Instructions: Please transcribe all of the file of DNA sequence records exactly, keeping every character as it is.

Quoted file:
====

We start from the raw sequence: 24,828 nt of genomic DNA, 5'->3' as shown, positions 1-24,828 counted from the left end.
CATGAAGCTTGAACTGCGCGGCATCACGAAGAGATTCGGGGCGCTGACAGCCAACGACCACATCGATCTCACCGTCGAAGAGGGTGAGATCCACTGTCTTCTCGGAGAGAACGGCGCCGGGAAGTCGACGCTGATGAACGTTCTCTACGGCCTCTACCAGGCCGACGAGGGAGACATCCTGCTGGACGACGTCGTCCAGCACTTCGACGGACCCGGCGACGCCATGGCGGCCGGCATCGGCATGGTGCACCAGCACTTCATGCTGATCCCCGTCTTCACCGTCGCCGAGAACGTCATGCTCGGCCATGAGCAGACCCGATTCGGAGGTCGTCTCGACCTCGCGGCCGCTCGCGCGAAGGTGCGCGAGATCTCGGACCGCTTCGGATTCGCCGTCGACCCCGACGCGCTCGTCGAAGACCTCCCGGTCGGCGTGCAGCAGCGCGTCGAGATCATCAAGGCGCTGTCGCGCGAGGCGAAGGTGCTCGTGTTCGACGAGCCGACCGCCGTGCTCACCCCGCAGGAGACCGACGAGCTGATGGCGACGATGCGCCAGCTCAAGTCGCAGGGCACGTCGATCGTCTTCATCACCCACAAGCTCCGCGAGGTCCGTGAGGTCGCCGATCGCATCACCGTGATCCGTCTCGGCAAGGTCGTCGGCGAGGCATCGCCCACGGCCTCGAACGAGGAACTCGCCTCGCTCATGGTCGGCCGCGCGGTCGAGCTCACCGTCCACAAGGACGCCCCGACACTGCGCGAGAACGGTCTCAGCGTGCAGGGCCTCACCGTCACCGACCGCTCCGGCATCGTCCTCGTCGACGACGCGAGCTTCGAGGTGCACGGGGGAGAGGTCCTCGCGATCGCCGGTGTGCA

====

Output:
We start from the raw sequence: 24,828 nt of genomic DNA, 5'->3' as shown, positions 1-24,828 counted from the left end.
CATGAAGCTTGAACTGCGCGGCATCACGAAGAGATTCGGGGCGCTGACAGCCAACGACCACATCGATCTCACCGTCGAAGAGGGTGAGATCCACTGTCTTCTCGGAGAGAACGGCGCCGGGAAGTCGACGCTGATGAACGTTCTCTACGGCCTCTACCAGGCCGACGAGGGAGACATCCTGCTGGACGACGTCGTCCAGCACTTCGACGGACCCGGCGACGCCATGGCGGCCGGCATCGGCATGGTGCACCAGCACTTCATGCTGATCCCCGTCTTCACCGTCGCCGAGAACGTCATGCTCGGCCATGAGCAGACCCGATTCGGAGGTCGTCTCGACCTCGCGGCCGCTCGCGCGAAGGTGCGCGAGATCTCGGACCGCTTCGGATTCGCCGTCGACCCCGACGCGCTCGTCGAAGACCTCCCGGTCGGCGTGCAGCAGCGCGTCGAGATCATCAAGGCGCTGTCGCGCGAGGCGAAGGTGCTCGTGTTCGACGAGCCGACCGCCGTGCTCACCCCGCAGGAGACCGACGAGCTGATGGCGACGATGCGCCAGCTCAAGTCGCAGGGCACGTCGATCGTCTTCATCACCCACAAGCTCCGCGAGGTCCGTGAGGTCGCCGATCGCATCACCGTGATCCGTCTCGGCAAGGTCGTCGGCGAGGCATCGCCCACGGCCTCGAACGAGGAACTCGCCTCGCTCATGGTCGGCCGCGCGGTCGAGCTCACCGTCCACAAGGACGCCCCGACACTGCGCGAGAACGGTCTCAGCGTGCAGGGCCTCACCGTCACCGACCGCTCCGGCATCGTCCTCGTCGACGACGCGAGCTTCGAGGTGCACGGGGGAGAGGTCCTCGCGATCGCCGGTGTGCA